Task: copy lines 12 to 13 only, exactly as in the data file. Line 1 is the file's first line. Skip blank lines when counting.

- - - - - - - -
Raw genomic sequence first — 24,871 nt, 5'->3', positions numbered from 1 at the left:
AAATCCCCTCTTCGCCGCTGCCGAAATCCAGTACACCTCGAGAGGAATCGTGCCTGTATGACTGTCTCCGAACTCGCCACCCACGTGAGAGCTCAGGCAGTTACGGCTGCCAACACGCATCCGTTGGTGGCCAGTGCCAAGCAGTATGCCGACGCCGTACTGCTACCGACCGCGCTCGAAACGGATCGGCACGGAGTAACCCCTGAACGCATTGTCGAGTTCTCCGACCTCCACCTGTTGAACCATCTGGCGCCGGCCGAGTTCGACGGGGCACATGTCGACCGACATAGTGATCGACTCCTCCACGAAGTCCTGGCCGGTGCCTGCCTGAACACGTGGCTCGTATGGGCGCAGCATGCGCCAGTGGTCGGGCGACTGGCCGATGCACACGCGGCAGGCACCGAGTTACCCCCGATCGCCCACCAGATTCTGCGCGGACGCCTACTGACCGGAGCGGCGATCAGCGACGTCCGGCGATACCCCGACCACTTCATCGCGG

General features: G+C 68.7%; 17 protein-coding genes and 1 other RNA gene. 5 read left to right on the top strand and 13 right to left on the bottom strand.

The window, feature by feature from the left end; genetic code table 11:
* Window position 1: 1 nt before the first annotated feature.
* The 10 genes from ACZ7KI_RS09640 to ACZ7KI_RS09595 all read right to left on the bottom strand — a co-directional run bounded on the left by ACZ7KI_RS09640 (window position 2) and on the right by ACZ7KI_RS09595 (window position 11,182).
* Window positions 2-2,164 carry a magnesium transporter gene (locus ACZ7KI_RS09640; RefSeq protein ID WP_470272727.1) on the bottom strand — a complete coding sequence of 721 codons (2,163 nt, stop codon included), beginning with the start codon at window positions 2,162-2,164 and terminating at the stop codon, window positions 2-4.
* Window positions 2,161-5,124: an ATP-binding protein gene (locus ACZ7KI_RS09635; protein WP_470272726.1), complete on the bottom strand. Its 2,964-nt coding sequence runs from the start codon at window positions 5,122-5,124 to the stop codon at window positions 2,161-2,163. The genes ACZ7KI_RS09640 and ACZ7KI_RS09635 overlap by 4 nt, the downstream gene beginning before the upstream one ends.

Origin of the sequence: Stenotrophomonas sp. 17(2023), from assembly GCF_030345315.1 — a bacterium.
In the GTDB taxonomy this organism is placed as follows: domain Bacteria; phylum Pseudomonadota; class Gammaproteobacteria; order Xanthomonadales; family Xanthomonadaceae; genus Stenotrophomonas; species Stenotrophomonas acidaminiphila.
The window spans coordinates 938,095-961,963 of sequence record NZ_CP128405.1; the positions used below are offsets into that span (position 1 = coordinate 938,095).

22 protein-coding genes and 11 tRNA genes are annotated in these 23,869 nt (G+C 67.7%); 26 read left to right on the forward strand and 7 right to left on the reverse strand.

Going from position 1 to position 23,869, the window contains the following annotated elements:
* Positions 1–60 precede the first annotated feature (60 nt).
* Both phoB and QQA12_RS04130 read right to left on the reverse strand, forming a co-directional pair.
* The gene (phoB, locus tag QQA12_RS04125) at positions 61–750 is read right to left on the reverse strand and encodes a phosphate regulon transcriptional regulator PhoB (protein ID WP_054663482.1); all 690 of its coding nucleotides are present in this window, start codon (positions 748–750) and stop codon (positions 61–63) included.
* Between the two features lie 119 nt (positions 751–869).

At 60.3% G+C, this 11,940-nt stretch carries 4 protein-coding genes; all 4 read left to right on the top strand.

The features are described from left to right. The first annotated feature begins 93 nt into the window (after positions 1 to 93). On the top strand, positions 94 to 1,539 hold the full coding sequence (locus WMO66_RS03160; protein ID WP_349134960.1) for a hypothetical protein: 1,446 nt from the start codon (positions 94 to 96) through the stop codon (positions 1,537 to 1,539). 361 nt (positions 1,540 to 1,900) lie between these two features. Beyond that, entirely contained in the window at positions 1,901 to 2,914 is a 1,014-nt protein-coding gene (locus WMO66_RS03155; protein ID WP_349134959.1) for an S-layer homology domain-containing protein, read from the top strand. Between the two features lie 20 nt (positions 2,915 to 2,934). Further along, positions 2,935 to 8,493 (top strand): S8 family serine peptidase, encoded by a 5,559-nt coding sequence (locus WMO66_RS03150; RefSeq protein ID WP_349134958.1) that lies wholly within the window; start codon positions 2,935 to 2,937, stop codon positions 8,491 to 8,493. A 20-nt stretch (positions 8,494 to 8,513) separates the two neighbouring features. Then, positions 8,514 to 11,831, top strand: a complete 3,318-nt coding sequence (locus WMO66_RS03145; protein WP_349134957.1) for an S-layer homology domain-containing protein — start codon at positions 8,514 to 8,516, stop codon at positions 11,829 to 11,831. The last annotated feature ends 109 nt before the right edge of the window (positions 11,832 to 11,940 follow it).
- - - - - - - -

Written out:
22 protein-coding genes and 11 tRNA genes are annotated in these 23,869 nt (G+C 67.7%); 26 read left to right on the forward strand and 7 right to left on the reverse strand.

Going from position 1 to position 23,869, the window contains the following annotated elements: